A. There’s no one solution, because everyone’s job is different and everyone’s nature is different. But one thing I would say is that many people readily meet external expectations but struggle to meet inner expectations. When they have work deadlines, they easily meet those. But if there is something they’re doing for themselves—like learning a software program, or writing a resume to set themselves up for a new career path—that’s very hard for them to do, because there’s no one waiting.

If that describes you, you need to figure out how to build external accountability. Maybe you work with a friend, or have an accountability group, or hire an executive coach, or arrange with someone to get that resume to them by a certain date. If you’re just waiting for yourself to do it on your own, you might really stall out.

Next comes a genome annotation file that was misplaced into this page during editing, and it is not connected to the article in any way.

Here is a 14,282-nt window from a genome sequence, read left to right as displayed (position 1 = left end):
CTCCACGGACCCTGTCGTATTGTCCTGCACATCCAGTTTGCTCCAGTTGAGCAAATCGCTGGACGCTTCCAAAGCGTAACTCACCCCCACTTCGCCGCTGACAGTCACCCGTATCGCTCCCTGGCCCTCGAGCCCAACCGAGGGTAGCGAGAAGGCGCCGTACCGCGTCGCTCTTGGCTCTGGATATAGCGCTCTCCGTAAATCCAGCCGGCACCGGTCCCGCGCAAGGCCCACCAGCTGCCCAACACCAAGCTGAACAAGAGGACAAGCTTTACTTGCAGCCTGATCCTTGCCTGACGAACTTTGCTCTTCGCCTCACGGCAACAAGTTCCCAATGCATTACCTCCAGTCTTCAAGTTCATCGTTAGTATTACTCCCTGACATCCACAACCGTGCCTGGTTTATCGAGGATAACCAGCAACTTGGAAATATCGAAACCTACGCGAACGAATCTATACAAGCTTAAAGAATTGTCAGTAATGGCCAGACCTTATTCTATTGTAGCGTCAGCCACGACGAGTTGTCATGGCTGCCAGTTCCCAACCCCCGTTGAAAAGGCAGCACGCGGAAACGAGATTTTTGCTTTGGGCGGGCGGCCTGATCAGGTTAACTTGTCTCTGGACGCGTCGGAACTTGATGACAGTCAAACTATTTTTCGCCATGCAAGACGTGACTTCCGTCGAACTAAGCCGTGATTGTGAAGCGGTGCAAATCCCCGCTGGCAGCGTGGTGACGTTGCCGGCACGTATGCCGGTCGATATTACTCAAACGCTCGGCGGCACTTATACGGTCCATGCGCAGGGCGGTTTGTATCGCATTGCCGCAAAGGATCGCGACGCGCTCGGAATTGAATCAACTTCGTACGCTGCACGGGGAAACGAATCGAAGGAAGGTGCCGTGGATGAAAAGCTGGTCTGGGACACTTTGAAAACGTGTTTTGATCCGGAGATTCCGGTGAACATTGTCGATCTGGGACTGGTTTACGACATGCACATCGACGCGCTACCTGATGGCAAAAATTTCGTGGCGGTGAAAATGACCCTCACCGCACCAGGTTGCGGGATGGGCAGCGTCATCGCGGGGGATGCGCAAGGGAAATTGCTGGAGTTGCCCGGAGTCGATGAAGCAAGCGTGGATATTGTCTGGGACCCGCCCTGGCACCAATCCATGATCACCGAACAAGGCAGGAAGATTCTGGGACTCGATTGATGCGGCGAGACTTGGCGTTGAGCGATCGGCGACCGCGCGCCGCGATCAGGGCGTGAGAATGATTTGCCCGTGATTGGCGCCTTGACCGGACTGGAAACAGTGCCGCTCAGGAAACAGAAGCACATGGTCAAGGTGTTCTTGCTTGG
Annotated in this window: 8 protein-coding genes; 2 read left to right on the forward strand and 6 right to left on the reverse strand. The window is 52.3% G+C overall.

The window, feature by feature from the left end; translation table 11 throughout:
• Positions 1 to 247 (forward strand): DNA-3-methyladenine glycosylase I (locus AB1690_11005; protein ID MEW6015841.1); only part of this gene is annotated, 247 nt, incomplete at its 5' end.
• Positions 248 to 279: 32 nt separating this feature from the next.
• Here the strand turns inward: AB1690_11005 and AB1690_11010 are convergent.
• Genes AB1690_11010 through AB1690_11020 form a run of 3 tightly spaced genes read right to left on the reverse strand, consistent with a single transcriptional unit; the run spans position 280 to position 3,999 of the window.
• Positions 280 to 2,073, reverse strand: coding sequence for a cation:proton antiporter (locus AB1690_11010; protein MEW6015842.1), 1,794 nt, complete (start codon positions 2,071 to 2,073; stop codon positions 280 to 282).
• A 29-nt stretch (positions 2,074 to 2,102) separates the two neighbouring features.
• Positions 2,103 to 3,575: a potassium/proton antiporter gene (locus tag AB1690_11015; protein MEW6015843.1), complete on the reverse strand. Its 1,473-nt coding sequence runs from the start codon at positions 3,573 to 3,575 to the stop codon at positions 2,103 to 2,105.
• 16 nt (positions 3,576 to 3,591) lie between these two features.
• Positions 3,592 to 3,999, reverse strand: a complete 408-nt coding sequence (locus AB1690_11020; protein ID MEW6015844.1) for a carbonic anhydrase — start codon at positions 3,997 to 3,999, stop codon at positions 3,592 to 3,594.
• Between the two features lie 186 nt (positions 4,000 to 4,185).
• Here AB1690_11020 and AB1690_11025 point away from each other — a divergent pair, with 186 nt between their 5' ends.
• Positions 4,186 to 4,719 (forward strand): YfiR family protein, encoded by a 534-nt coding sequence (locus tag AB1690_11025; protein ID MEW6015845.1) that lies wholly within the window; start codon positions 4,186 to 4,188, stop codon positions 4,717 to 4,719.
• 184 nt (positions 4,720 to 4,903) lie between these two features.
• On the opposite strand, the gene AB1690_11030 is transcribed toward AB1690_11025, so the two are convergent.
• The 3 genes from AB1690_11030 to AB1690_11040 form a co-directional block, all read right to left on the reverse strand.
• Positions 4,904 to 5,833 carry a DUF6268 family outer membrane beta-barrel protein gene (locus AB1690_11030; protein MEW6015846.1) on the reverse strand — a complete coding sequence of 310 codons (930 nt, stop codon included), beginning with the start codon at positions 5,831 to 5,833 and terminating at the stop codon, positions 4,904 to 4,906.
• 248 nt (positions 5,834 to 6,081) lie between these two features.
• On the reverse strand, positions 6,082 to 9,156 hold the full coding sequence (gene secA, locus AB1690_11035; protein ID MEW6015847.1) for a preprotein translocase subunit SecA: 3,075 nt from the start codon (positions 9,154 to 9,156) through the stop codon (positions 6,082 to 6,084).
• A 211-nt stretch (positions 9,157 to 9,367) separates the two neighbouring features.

Q. What’s the most interesting thing you came across in your research that relates to leadership?

A. People often say: I want to be like Steve Jobs, or Ben Franklin. I’m going to look at what that person’s habits were and copy them for myself. If it worked for them, it’s going to work for me.

That is not the case.

When you look at the people who are the most productive, the most creative, they figured out what works for them. Some people drink a lot of coffee; some people drink a lot of booze. Some people stay up late; some people go to bed early. Some people work many hours a day; some people work very few hours a day. Some people work in solitude; some people work amid a lot of buzz.